Tweaking the Trajectory – NASA’s Europa Clipper

Every part of Europa Clipper’s flight path, or trajectory, is important – from launch in 2024 until end-of-mission in the mid-2030s.

But the mission’s scientific target is Europa, so the most complex and demanding segment of the spacecraft’s trajectory is the three years when it performs repeated flybys of the moon. This part of the mission is called the “tour.”

The tour is what NASA engineer Brent Buffington was working on on September 1, 2021 (seen above), in his office at NASA’s Jet Propulsion Laboratory in Southern California.

“Right now we’re in the middle of the ‘tour tweak’ process,” Buffington said. “We’re optimizing already-designed tours based on scientist feedback to further enhance the science return.”

Buffington is Europa Clipper’s mission design manager. His team created a variety of candidate science tours for the mission. Each tour is a precise series of elliptical orbits around Jupiter in which the spacecraft passes near Europa 45-plus times.

The goal of each flyby is to pass near Europa at the best distance, speed, lighting conditions, and location (both over the surface and in Europa’s orbit) to maximize science return while safely operating the spacecraft. The collective goal of all the flybys is to confirm or disprove that Europa has a subsurface water ocean, and to assess whether the icy moon has the chemistry, energy input, and other conditions needed to support some form of life.

Different proposed tours send Europa Clipper over different swaths of the moon’s surface (called groundtracks) on different dates, at different cadences, at different distances, and at different places in Europa’s orbit. The spacecraft’s science instruments and investigations are required to make certain observations, and each has its own ideal conditions for those observations.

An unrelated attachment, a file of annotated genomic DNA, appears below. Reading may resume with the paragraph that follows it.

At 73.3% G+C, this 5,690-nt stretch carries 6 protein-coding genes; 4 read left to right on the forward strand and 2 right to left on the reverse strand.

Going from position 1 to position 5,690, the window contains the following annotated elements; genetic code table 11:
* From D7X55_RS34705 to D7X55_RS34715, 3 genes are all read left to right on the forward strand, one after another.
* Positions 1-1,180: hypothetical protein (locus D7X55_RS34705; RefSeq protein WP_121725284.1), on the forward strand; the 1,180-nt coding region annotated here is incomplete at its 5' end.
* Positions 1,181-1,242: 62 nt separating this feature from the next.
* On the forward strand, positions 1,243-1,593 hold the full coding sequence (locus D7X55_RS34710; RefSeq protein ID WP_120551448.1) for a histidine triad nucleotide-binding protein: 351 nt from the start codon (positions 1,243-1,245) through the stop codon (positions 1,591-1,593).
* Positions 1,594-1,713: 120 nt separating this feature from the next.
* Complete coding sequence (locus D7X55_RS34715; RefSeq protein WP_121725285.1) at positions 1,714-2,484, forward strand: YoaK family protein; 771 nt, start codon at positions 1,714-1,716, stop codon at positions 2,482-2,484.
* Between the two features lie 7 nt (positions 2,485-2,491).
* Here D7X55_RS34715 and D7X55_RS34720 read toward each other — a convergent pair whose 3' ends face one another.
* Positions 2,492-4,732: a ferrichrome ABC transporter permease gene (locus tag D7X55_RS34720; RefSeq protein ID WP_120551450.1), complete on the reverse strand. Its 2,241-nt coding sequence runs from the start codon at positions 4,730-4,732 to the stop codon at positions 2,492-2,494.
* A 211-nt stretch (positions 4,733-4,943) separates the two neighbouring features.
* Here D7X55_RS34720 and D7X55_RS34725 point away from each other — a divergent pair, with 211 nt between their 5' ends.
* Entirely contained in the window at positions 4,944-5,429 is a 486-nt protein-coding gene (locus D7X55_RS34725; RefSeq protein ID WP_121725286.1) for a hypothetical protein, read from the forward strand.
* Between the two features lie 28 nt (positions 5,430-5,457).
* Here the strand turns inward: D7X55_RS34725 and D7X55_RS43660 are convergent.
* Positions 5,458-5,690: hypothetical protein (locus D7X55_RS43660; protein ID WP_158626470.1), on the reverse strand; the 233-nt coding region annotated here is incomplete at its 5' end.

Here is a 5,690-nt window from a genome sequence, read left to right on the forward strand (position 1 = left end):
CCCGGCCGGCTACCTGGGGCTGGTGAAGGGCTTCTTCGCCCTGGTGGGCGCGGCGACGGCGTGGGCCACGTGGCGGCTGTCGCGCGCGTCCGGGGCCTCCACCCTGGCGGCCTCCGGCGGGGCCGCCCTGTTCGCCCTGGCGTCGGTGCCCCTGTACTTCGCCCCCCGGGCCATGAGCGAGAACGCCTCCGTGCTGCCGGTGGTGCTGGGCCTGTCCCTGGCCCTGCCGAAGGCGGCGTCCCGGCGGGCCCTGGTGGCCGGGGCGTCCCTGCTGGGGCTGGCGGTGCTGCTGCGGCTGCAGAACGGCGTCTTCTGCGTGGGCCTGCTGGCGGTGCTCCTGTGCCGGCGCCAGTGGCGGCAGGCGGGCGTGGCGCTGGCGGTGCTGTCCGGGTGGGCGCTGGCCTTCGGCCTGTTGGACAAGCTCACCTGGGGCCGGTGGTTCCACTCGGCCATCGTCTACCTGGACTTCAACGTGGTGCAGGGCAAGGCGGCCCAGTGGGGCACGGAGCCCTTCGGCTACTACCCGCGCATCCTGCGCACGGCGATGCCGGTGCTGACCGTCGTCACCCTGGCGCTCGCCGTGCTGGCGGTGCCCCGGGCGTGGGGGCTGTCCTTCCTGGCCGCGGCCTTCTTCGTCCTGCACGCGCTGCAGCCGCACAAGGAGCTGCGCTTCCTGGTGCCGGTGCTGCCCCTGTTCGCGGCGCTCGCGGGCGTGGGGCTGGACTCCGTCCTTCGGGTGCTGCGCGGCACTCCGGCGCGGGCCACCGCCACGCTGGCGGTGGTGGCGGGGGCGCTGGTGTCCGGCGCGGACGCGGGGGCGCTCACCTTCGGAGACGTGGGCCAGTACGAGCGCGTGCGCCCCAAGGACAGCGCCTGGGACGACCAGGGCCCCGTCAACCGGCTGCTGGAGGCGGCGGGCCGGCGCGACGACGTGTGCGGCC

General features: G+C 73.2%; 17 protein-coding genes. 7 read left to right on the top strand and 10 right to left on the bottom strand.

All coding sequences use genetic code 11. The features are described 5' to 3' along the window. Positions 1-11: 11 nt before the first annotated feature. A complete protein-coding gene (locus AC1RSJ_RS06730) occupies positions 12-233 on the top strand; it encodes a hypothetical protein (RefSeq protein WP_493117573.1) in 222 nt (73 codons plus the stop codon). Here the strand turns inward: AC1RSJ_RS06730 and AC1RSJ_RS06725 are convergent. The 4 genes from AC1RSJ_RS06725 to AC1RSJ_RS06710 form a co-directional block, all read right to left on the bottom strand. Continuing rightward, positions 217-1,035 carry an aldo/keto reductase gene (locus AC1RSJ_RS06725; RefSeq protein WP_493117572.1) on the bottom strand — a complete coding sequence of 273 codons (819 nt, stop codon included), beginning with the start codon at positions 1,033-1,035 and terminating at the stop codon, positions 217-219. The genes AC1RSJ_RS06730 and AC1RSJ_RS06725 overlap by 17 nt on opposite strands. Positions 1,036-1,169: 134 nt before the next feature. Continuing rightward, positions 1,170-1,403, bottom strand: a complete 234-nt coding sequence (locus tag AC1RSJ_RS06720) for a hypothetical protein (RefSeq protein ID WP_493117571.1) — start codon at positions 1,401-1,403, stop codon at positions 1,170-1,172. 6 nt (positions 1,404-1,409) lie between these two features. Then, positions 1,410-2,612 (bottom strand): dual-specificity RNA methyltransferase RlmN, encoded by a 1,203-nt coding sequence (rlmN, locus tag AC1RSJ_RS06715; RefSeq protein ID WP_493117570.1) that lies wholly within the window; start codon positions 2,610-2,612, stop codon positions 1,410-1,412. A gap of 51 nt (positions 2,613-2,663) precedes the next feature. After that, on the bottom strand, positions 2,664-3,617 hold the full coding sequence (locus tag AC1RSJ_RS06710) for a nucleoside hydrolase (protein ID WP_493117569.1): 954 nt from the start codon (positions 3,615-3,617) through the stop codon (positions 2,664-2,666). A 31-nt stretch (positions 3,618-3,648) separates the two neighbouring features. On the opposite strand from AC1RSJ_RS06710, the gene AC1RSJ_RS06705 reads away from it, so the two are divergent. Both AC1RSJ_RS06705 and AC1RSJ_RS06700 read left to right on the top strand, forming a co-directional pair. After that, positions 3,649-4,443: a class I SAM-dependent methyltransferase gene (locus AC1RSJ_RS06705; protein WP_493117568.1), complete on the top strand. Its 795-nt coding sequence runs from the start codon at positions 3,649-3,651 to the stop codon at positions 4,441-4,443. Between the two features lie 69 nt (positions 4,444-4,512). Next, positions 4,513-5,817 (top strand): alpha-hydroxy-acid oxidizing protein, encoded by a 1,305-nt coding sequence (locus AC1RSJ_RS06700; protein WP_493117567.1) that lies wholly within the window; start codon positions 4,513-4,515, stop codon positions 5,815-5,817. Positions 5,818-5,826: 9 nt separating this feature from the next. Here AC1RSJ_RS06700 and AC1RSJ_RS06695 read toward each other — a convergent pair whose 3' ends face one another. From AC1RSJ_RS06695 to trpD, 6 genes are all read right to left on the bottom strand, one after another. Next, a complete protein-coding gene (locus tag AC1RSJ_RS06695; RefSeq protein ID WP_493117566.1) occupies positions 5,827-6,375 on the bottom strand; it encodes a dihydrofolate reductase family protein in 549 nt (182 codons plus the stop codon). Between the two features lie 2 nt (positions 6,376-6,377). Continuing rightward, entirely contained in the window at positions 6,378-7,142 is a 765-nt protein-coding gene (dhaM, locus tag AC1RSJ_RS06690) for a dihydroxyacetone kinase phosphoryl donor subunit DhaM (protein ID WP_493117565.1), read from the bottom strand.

Mechanical engineers set up Europa Clipper’s wide-angle camera outside of a thermal-vacuum chamber. The wide-angle camera is part of the spacecraft’s Europa Imaging System, or EIS (pronounced “ICE”), which also includes a narrow-angle camera. The cameras, each with an eight-megapixel sensor, will produce high-resolution color and stereoscopic images of Europa. They will study geologic activity, measure surface elevations, and provide context for other instruments.

For example, to reveal the moon’s internal structure, the gravity science investigation needs the spacecraft to pass through Europa’s gravity field several times when the moon is both near Jupiter and farther from Jupiter. On the other hand, the visible wavelength cameras need to observe Europa’s surface in a variety of lighting conditions and at a variety of distances to study surface features and to map the moon at a higher resolution than ever before.

The mission design team strives to not only accommodate both the cameras and gravity science, but also the seven other instruments and investigations onboard Europa Clipper, each with their own required observations. Tour design must also manage fuel consumption, time between flybys, mission duration, cumulative radiation, ensure communication with Earth during key events, ensure the solar panels receive enough sunlight, and much more. Each proposed tour aims to find the right balance between fulfilling scientific objectives and meeting the demands of operating the spacecraft.

Long before a single instrument or solar panel for Europa Clipper was assembled, Buffington’s team had already started developing possible science tours. Over many years, they presented possible tours to the mission’s leading engineers and scientists, who then provided feedback. Buffington’s team then further refined the tours.

The mission design team will continue refining Europa Clipper’s trajectory as the mission prepares for launch in October 2024. While Buffington’s team sculpts Europa Clipper’s trajectory, other teams are refining different aspects of the mission. All these teams are essential to help the Europa Clipper mission blaze a trail for the study of ocean worlds, and the search for habitable worlds beyond Earth.

By Jay R. Thompson